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In “Red Penguins,” writer-director Gabe Polsky looks back at a curious and little-known chapter in U.S.-Russian relations following the collapse of the Soviet Union, one that marked the beginning of a promising, if short-lived, friendship between the two longtime adversaries by way of the NHL.
Described as “one of the most bizarre stories of the post-Cold War era,” the documentary, which screens in TIFF Docs, recounts the attempt by the Pittsburgh Penguins and the former Soviet Red Army’s national hockey team to set up a joint venture in an effort to demonstrate to the world the possibilities offered by the new Russia, not to mention the legendary prowess of Russian hockey players.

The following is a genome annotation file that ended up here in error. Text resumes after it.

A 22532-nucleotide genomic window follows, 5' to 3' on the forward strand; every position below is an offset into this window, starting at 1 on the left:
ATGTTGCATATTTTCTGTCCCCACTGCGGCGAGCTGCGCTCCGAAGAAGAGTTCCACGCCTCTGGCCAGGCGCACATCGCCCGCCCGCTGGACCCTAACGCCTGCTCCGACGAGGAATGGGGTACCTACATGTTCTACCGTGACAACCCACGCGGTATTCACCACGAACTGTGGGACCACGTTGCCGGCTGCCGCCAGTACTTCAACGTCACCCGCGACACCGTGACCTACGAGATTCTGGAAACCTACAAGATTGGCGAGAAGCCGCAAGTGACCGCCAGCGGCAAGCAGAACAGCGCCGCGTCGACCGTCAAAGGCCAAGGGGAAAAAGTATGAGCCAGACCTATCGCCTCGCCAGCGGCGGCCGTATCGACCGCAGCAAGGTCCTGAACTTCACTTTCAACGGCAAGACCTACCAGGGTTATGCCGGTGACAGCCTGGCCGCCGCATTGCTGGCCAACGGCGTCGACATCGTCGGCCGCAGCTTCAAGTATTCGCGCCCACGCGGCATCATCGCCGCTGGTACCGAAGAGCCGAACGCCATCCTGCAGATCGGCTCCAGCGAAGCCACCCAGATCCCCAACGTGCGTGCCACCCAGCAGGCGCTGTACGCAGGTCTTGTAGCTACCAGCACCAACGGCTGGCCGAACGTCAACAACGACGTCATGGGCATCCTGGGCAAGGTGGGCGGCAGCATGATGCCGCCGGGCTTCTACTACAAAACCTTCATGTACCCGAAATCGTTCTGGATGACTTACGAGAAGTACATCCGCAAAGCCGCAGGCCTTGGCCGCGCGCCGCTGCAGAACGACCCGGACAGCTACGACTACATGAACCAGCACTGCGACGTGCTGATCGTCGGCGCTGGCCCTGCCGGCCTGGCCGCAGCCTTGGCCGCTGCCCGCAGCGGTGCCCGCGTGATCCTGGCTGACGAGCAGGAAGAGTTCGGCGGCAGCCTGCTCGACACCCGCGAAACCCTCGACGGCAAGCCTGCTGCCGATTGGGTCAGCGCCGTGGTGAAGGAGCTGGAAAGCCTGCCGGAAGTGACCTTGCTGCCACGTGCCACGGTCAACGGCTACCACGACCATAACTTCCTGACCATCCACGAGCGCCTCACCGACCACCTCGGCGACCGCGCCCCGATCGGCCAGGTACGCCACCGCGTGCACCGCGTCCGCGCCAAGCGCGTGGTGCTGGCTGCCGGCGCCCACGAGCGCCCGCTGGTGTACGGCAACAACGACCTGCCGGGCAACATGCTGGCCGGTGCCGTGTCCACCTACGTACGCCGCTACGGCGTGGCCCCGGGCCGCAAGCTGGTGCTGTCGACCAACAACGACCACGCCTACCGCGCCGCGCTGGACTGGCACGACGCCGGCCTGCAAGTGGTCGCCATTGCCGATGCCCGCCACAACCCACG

Part - Endeavor - Pittsburgh - Penguins - Sports
As part of the ambitious endeavor, the Pittsburgh Penguins hired eccentric American sports marketing consultant Steve Warshaw in 1993 to help restore the bankrupt and downtrodden Red Army team to its former glory. In the lawless vacuum of unchecked capitalism and opportunism, the enterprise succeeds spectacularly. The Red Army team’s games suddenly become Moscow’s biggest entertainment event. Strippers, beer-serving bears on skates and promotional giveaways bring in crowds, cash, big-name sponsors and, ultimately, gun-toting gangsters.
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